The United States

SOS Children's Villages in the United States

Poverty Amid Plenty

The United States of America is a nation of contrasts, an economic powerhouse but at the same time, its wealth inequality is rising at an alarming rate. According to UNICEF, 30% of American children live below the poverty line, which is significantly above the global average of 20%.

This hurts vulnerable families, and naturally, their children.

Challenges for Separated Children: Foster Care in the United States

The U.S. child welfare system is in crisis. A shortage of foster homes, inability to place siblings together and a lack of effective transition programs make transitioning from youth to adulthood very difficult. 54% of children in foster care graduate from high school, and only 3% complete a bachelor’s degree.

Without a high school education and ongoing support to help develop professional skills for success, foster youth can face serious challenges. In fact, 33% of homeless young adults were previously in foster care and one quarter of foster care alumni will become involved with the criminal justice system within two years of leaving care.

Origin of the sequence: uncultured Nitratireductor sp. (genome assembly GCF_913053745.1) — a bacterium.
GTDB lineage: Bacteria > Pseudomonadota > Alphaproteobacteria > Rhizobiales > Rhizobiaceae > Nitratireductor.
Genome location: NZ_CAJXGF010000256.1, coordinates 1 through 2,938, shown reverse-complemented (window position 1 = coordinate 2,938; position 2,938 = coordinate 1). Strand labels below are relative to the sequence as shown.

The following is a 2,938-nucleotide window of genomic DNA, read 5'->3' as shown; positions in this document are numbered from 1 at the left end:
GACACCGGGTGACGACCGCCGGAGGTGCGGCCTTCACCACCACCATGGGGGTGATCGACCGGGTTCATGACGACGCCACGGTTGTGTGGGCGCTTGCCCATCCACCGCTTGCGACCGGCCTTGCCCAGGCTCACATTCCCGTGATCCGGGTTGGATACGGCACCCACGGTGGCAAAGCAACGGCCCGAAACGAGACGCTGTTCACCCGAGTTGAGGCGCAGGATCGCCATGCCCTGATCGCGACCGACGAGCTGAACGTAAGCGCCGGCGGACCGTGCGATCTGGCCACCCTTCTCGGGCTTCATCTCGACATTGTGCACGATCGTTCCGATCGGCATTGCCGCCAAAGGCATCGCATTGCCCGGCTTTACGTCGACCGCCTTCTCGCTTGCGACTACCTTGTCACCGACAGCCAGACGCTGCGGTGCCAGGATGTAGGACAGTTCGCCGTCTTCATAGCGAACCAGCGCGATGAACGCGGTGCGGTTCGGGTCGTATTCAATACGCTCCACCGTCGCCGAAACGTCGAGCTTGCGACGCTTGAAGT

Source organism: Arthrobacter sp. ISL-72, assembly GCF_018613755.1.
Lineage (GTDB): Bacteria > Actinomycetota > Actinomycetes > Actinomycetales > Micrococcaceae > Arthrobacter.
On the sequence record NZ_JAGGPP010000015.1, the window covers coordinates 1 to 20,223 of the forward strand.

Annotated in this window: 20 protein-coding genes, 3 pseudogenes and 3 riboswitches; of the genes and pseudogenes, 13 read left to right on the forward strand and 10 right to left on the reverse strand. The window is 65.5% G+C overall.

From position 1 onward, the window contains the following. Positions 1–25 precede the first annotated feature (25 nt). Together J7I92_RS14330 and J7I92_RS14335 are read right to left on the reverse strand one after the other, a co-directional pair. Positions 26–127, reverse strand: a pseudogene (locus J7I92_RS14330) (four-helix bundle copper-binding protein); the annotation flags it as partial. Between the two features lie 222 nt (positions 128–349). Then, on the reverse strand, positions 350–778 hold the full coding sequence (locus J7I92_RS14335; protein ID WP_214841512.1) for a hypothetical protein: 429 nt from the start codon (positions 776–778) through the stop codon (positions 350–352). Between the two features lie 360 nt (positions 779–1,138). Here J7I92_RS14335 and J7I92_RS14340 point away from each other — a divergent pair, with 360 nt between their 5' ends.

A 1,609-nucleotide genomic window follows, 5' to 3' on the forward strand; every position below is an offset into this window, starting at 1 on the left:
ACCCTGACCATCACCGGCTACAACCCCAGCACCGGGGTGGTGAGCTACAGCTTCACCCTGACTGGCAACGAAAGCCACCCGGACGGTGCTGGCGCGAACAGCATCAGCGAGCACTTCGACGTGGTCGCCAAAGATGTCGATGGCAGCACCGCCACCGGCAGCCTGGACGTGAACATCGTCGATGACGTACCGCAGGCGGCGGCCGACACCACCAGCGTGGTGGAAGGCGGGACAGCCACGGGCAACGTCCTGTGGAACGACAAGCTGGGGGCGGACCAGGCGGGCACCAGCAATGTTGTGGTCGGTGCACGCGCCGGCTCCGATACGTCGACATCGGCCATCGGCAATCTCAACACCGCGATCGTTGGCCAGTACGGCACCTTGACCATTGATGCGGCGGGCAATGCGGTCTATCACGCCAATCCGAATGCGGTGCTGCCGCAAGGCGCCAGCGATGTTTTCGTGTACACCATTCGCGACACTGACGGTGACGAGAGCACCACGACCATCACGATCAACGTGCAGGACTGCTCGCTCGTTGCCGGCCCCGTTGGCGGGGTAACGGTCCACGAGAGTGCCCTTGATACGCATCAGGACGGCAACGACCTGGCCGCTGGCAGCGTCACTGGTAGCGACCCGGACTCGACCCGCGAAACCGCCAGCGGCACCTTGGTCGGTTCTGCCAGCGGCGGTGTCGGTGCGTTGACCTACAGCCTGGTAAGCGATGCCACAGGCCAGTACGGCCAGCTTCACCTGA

All children deserve better.

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Family-Centered Approach: Our Work in the United States 

In the U.S.SOS Children’s Villages focuses on improving the lives of children who are part of the child welfare system or at risk of entering the child welfare system. We currently have a presence in two states – Florida and Illinois. 

The SOS model works: 100% of SOS youth in the U.S. graduate from high school, and SOS alumni are six times more likely to graduate from college than youth in traditional foster care. 

Snapshots: SOS in Florida and Illinois

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